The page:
Data Analysis
 The process of collecting information is most time sensitive. In today's wired world the timeliness of information is more important than the content detail, or full accuracy.
 Generally, there will be two distinct sources that would define the required data as shown in FIG. 012. The key components of supply are shown as blocks 0124, 0125, 0126, 0127 and 0128. Those of demand are shown as blocks of 01292 through 01295. Aggregation takes place as regional and sector level shown as 01296 through 01299 to collectively provide the News relevant to market data
 The repository engine shown in diagram 0112 allows the database engine process the following information:
 i) identification of key product data for a given entity
 Most entities normally disclose such data along with their publicly available financial data. Otherwise data is indirectly collected via products aggregate market share.
 ii) compile shipped products
 Individual supplier normally does not supply such data, but it is possible to collect and estimate aggregated data based on supplier's market share, revenue reported and average selling price.
 iii) compile prices
 Prices are assumed to be available because open market exists for such products. In absence of open market the average selling price (ASP) can be derived from aggregated shipped products based on reported revenue.
 The information retrieved from database engine will further generate the following research data to verify the producers rating once the products are identified
 Identification of suppliers and key consumers
 performance measurement based on financial analysis
 people and management changes
 Database updates will be made using continuous data feed supplied by data vendors
 3. Financial Instruments
 Referring back to FIG. 5 the first step assumes that the root product is already extracted as shown in block 2. Such product is fed with a generic specification, block 12 derived from industry standards. The next step can split into two choices: (i) the Root product is sufficiently general to fit the standard contract with general conditions, block 4. In this case the contract will be interpreted as financial instrument, block 7. This kind of financial instrument can be traded in any conventional exchange. This means such a contract when traded in the platform can be traded in a multi-lateral manner instead of bilateral implying that it is “tradable” at any time between any two parties. (ii) the Root product is not quite standard implying that some conditions of general contract will have to be modified as shown in block 3. FIG. 5 flow diagram shows that in this case the original forward contract, block 11 is now modified to represent a semi-custom contract. Such flexible semi standard contracts, encompassing most value-added products, are then transformed to financial instruments.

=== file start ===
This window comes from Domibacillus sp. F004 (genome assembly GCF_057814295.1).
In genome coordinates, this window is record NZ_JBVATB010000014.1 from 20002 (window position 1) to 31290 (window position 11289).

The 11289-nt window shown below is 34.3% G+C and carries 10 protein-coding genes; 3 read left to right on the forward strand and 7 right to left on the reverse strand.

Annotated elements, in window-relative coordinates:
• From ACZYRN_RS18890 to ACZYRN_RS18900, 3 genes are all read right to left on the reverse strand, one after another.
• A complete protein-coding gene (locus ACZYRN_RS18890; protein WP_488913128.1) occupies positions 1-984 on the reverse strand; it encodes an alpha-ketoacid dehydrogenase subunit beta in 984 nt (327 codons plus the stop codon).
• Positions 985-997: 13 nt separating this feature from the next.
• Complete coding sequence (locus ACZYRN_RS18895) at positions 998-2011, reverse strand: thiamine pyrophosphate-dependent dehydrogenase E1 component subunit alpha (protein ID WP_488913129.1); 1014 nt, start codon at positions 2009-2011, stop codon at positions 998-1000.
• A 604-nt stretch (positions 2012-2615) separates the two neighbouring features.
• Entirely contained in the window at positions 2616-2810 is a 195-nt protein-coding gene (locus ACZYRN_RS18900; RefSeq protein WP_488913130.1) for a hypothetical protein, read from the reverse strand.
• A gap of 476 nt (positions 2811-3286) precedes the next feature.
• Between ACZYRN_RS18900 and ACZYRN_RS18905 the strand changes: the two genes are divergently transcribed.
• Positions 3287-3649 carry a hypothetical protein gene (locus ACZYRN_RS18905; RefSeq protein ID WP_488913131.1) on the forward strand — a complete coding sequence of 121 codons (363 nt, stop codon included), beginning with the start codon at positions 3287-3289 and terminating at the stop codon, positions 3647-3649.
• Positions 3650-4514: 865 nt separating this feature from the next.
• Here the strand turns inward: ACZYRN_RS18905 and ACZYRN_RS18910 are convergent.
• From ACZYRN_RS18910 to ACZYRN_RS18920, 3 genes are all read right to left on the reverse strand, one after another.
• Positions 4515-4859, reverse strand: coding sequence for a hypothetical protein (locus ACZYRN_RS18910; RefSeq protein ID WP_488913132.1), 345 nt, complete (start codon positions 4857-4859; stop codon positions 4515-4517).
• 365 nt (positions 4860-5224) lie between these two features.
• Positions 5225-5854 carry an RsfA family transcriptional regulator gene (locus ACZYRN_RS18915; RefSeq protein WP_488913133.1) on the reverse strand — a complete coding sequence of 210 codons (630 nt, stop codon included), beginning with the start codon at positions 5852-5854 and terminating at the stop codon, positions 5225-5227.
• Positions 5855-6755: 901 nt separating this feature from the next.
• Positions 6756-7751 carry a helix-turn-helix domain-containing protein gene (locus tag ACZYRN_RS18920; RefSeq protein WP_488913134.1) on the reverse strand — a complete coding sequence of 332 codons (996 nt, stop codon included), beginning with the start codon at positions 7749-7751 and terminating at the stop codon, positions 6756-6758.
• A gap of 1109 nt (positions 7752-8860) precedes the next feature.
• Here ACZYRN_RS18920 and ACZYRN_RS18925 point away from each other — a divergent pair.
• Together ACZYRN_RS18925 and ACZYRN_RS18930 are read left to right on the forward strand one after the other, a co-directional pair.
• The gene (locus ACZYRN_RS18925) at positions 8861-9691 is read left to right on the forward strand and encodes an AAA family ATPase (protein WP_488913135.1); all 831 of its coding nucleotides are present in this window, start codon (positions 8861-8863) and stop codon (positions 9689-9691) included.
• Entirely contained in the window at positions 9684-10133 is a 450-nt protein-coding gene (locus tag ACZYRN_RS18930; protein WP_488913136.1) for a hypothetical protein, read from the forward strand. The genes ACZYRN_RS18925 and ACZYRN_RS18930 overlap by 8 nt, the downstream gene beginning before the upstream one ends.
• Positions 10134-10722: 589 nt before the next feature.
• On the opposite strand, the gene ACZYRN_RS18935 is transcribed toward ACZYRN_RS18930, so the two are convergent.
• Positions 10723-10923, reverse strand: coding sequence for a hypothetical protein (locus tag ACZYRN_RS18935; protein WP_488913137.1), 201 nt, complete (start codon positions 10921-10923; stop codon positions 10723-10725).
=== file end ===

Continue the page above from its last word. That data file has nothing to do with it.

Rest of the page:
The main characteristics of a financial instrument's contract, is shown in FIG. 6. These elements indicate the generalized condition of contracts between buyer and seller.
 The second column represents the major properties of the contract. The third column shows dependency on the product being traded and the marketplace where it trades. This results in frequent changes of the contract terms and conditions as stored in database. This means for each specific root product and marketplace the third column changes accordingly. For example if product changes from memories to wet chemical and from Japan marketplace to Germany the following changes take place in the third column
 a) kilogram instead of units
 b) 1000 liters instead of 100 units
 c) Euro instead of Japanese Yen
 d) tick value (minimum fluctuation) 1 point instead of 5
 e) marketplace (Frankfurt instead of Tokyo)
 f) daily limit (5% instead of 10%)
 g) initial margin (10% instead of 15%)
 h) 130 days or calendar date instead of standard multiples of 30 days
 As product is specified, the system will update or adjust the contract property for lot size. For a contract with physical delivery, the contract replaces the product's generic specification with exact specification. It also adjusts the daily limit and performance bond required for the contract. In this manner a general condition of contract is modified to reflect a particular condition of contract as reflected in a typical forward contract. The semi-custom (or semi-standard) contract is universal implying that it can be used in different marketplaces and in different environment. The main characteristics simply change as key factors such as product, delivery date, etc. change.
 Transforming a Non-Standard Bi-Lateral Contract to Semi-Standard Financial Instrument